Monday, November 9, 2015

There’s More Than One Way to Win

There’s More Than One Way to Win

You hear it all the time in football. (Actually, you hear most good examples in football because the smaller number of games tends to magnify issues.) But, you’ hear it all the time. How does this team expect to win with so-and-so at quarterback? How does that team expect to win without a pass rush? How does any team expect to win without a solid running back? 

Without fail, those questions are answered with cases where teams have, in fact won with even Joe Flacco at quarterback. But, the teams just needed to compensate for that deficiency in other areas. The Ravens win with marginal quarterback play by having an elite defense. Tom Brady won a Super Bowl with any number of unassuming running backs. And who needs a pass rush if you have Revis shutting down half the field at a time?

In fact, that’s always been my problem with Bill Parcells saying he ought to be able to shop for the groceries. On Iron Chef, they don’t let them pick the ingredients. They see who the best chef if by giving them all the same ingredient. So, if Parcells was a good coach, he should be able to win with whatever happened to be in his pantry. 

Bill Belichick is the master of this, of course. He wins with whatever talent is available. Give me a talented runner? OK. I’ll call for a run heavy offense. Give me Randy Moss? Let’s throw that ball deep every chance we get. Lose Moss? OK, those quick dump offs should work. You need to build you team around what you have at the ready.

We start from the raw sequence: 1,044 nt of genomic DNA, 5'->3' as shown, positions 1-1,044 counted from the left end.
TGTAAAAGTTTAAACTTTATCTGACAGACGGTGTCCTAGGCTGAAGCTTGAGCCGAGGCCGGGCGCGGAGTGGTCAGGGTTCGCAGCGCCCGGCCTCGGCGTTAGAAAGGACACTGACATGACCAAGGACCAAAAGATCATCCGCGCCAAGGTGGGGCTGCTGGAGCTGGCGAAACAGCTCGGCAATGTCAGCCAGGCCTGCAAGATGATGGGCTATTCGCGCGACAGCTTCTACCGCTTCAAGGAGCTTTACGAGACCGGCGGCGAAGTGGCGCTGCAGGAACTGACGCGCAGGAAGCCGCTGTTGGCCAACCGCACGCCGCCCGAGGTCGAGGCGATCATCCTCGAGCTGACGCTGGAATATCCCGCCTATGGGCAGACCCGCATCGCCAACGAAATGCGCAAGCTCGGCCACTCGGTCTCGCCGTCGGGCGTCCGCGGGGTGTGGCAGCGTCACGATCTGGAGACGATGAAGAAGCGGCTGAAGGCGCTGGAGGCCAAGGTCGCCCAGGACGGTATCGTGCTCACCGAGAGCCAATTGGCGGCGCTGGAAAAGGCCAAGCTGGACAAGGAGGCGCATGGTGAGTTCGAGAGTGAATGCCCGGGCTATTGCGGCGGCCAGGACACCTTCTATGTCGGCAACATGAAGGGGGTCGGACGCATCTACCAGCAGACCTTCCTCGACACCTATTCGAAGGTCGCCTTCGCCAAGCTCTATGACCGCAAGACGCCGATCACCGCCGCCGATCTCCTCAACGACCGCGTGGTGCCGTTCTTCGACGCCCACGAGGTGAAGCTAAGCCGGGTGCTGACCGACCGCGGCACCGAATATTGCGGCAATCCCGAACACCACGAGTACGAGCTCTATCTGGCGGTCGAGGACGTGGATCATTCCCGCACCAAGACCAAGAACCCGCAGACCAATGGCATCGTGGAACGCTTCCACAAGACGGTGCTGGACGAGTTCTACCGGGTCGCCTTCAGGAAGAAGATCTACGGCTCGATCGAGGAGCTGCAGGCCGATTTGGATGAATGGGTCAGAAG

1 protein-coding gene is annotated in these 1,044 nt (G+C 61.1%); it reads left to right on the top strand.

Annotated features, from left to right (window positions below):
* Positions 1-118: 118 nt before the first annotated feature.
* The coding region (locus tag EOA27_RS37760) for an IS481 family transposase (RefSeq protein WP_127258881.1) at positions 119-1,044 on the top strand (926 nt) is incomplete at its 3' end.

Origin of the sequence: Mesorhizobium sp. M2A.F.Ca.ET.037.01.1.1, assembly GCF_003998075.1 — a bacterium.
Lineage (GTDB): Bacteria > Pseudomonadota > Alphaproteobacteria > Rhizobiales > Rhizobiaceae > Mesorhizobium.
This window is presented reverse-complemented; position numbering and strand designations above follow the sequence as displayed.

What does all this have to do with the Red Sox?


The Sox are headed to the offseason, and the winter meetings, needing to fix some holes. People are begging for an ace. Others are begging for the Sox to drop some dead weight. Or to trade the prospects. Or to hold the prospects. 

I think that Dave Dombrowski needs to be smart enough to know he needs to do all of those at once. 

He’s already said that nobody is untouchable. Absolutely the correct attitude. If you hang up when a conversation begins with “Bogaerts” you’ll never know if it ends with “Strasberg and Harper.” It probably won’t. But, you can’t shut yourself off. You can’t go into the offseason with blinders on. “I have my shortstop…look for an ace. I have my shortstop…look for an ace.” Sometimes an opportunity will present itself that’s different, but still a way to win. Maybe the Sox find that the best option is, in fact, to put Hanley back in left. Maybe using one of the young outfielders to trade for an ace is a different angle that needs to be explored. Maybe the ace market goes sky high, and the best idea is a slightly better attempt at the “I’m the ace” rotation of 2015. Maybe then the best idea is to target some cheaper option out of the pen. 

That’s what should make the offseason so exciting. It’s not a time to put all your eggs in one basket. It’s not a time to sell the farm for a guy just because you assumed that’s what you wanted when you started.

It’s time to have some discussions. See what’s out there. See what’s available. See what types of players will help you win.

Then go after those.

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